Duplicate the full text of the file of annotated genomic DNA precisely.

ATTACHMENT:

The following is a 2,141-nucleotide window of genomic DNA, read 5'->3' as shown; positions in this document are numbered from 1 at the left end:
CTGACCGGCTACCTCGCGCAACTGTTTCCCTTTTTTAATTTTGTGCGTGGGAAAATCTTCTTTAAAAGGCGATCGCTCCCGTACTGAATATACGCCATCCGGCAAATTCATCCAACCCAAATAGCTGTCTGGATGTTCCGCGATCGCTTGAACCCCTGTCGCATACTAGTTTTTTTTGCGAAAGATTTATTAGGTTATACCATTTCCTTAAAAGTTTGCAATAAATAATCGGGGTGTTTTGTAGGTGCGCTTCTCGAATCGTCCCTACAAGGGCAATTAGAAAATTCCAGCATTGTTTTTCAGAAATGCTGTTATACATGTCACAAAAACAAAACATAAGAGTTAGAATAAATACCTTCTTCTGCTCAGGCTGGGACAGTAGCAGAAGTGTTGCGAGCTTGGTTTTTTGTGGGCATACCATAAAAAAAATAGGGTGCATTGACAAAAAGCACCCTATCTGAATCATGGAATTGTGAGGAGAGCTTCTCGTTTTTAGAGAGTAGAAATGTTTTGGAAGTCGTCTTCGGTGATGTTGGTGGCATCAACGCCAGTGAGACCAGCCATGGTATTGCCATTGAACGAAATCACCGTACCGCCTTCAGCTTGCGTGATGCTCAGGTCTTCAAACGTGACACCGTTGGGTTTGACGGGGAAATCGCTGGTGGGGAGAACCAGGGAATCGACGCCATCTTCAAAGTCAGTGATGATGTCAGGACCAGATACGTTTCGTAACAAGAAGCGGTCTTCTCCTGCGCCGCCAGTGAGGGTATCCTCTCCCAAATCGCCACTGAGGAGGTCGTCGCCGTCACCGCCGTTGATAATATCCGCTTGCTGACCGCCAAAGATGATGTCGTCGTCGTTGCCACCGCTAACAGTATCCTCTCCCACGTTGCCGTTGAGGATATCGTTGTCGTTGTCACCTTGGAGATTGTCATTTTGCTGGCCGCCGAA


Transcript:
The following is a 2,141-nucleotide window of genomic DNA, read 5'->3' as shown; positions in this document are numbered from 1 at the left end:
CTGACCGGCTACCTCGCGCAACTGTTTCCCTTTTTTAATTTTGTGCGTGGGAAAATCTTCTTTAAAAGGCGATCGCTCCCGTACTGAATATACGCCATCCGGCAAATTCATCCAACCCAAATAGCTGTCTGGATGTTCCGCGATCGCTTGAACCCCTGTCGCATACTAGTTTTTTTTGCGAAAGATTTATTAGGTTATACCATTTCCTTAAAAGTTTGCAATAAATAATCGGGGTGTTTTGTAGGTGCGCTTCTCGAATCGTCCCTACAAGGGCAATTAGAAAATTCCAGCATTGTTTTTCAGAAATGCTGTTATACATGTCACAAAAACAAAACATAAGAGTTAGAATAAATACCTTCTTCTGCTCAGGCTGGGACAGTAGCAGAAGTGTTGCGAGCTTGGTTTTTTGTGGGCATACCATAAAAAAAATAGGGTGCATTGACAAAAAGCACCCTATCTGAATCATGGAATTGTGAGGAGAGCTTCTCGTTTTTAGAGAGTAGAAATGTTTTGGAAGTCGTCTTCGGTGATGTTGGTGGCATCAACGCCAGTGAGACCAGCCATGGTATTGCCATTGAACGAAATCACCGTACCGCCTTCAGCTTGCGTGATGCTCAGGTCTTCAAACGTGACACCGTTGGGTTTGACGGGGAAATCGCTGGTGGGGAGAACCAGGGAATCGACGCCATCTTCAAAGTCAGTGATGATGTCAGGACCAGATACGTTTCGTAACAAGAAGCGGTCTTCTCCTGCGCCGCCAGTGAGGGTATCCTCTCCCAAATCGCCACTGAGGAGGTCGTCGCCGTCACCGCCGTTGATAATATCCGCTTGCTGACCGCCAAAGATGATGTCGTCGTCGTTGCCACCGCTAACAGTATCCTCTCCCACGTTGCCGTTGAGGATATCGTTGTCGTTGTCACCTTGGAGATTGTCATTTTGCTGGCCGCCGAA